An Inclusive New Era for UW Athletics
Mike Jackson ’04, MBA’13 oversees the department’s diversity efforts during a transformative time.
For Mike Jackson ’04, MBA’13, the work is personal. Over three stints on campus, the UW’s new associate athletic director of development, inclusion, and engagement has heard the same commitments and seen the same shortcomings related to diversity. And he wants to break that cycle.
It’s why Jackson returned to the UW in January 2020, leaving his job in Houston, Texas, as chief development and marketing officer at Northwestern Mutual — a Fortune 100 company. “I was motivated by purpose and passion,” he says. A former two-sport student-athlete, he’s now overseeing all of the athletics department’s fundraising and diversity efforts during a transformative time.
It’s been “a transition for the ages,” Jackson admits. Just months after he arrived on campus, the pandemic hit and the police killings of George Floyd and Breonna Taylor prompted national outrage.
“For those in the Black community, this is not new,” Jackson says. “I’ve experienced police brutality. I’ve seen that it’s not necessarily about you doing the right thing. I’ve seen that it’s not necessarily about you being educated. I’ve seen that it’s not necessarily about you being a recognizable sports figure. … So this moment was more of a reminder. And it elicits the same anger. It elicits the same frustration. It elicits the same sense of hope [for change].”
The campus community mobilized in response, and former UW student-athletes wrote open letters calling on the athletics department to be part of the solution in ending systemic racism. In response, Athletic Director Barry Alvarez highlighted the department’s existing plans but acknowledged that they will need to be turned into measurable actions.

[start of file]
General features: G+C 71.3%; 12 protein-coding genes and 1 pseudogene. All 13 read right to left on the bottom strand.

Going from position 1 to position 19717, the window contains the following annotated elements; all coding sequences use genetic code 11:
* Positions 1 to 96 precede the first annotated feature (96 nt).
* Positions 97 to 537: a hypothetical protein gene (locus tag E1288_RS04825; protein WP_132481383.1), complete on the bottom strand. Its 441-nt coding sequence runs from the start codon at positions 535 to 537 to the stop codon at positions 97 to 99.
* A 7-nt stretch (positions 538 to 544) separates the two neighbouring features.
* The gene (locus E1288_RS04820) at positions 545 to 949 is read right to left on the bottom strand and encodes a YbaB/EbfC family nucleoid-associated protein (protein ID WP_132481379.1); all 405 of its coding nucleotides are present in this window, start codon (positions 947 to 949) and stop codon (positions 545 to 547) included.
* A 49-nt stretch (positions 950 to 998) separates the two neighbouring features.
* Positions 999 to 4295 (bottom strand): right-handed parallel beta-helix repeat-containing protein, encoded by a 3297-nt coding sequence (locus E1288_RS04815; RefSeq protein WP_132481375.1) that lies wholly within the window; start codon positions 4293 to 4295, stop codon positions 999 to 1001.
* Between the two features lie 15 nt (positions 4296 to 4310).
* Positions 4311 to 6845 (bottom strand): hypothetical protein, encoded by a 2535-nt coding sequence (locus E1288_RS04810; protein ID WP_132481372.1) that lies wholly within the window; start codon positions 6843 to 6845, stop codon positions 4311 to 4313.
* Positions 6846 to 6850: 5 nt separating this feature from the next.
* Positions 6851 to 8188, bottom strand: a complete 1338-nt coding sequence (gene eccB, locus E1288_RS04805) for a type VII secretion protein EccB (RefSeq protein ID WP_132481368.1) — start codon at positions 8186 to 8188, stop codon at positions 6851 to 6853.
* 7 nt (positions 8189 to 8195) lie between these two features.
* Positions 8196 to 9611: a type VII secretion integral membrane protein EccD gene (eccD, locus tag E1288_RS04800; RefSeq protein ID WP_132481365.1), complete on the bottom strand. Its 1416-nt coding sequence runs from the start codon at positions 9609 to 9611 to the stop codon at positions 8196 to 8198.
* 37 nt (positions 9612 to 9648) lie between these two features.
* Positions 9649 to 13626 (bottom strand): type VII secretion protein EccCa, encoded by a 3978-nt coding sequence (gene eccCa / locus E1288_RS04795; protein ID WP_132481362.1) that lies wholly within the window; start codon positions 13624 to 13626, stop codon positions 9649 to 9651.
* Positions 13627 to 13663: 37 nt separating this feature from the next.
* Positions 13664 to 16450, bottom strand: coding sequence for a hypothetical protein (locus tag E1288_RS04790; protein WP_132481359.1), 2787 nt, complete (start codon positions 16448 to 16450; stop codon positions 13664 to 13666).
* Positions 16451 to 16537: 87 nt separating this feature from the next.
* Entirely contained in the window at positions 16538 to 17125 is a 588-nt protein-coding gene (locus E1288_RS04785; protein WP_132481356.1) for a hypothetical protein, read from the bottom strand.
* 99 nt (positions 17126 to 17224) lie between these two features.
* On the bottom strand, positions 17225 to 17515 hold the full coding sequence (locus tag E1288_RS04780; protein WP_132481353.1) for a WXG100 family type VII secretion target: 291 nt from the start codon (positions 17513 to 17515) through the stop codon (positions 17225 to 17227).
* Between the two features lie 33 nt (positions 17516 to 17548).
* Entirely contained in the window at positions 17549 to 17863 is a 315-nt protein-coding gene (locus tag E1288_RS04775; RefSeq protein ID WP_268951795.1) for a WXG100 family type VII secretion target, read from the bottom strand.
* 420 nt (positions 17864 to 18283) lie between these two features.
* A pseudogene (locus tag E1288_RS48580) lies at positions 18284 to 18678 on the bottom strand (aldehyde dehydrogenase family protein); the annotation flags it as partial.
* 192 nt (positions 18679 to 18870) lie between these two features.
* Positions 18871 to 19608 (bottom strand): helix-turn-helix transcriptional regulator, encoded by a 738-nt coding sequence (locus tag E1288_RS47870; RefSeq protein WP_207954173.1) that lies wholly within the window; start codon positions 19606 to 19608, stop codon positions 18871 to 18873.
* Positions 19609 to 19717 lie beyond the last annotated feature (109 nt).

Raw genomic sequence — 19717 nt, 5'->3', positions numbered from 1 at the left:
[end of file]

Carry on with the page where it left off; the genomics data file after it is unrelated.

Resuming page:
In 2016, UW athletics became one of the first NCAA programs to establish a director of diversity and inclusion, and there’s now a team dedicated to those efforts. The Diversity, Equity & Inclusion Strategic Plan, released in September and outlining some 30 initiatives, was years in the making.
The efforts include the creation of campus and community partnerships to better involve student-athletes, a hate and bias reporting procedure, a staff mentorship program, and a job-shadow and pipeline initiative. The department has been developing a series of diversity and equity trainings for players, coaches, and staff. It’s also established an Equity Diversity Council, which serves in a consulting capacity, and Badger Affinity Groups, which connect student-athletes of similar backgrounds and identities. These initiatives and others will be financially supported by the Raimey-Noland campaign, a new endowment fund for UW–Madison.
“We have to enhance the experiences of our student-athletes — in particular those who are underrepresented on campus,” Jackson says. He knows why it’s important.
Jackson earned track-and-field and Boys & Girls Club scholarships to the UW. He later walked on to the 2001 basketball team, which won the Big Ten championship in Bo Ryan’s first year as head coach. In the classroom, he rarely saw anyone who looked like him. In competition, his teams won multiple championships, but Jackson found less success individually, and a serious injury abruptly ended his playing career.
“Because I had such good relationships with our academics team and our coaching staff, I was able to have a great journey,” he says. “But I saw many others who didn’t necessarily have that opportunity.”
When Jackson returned to campus in 2010 to pursue his MBA, he noticed a new divide between student-athletes and the rest of the student body. “When I was here as a student-athlete, we found great refuge in the Red Gym [with its student services]. There was a lot more synergy across campus,” he says. “I was shocked to see that had changed.”
For that reason, he was particularly proud when a group of student-athletes approached the athletics department over the summer and asked to add a patch to team jerseys. They modified the UW’s academic logo, with the white W in the crest shaded to black, to symbolize their solidarity with underrepresented students across campus.
Grounded in business, Jackson will rely on metrics to hold the department — and university — accountable to its promises. “But ultimately,” he says, “success will be seeing student-athletes walk out of here speaking highly of their experiences across all areas.”
Published in the Spring 2021 issue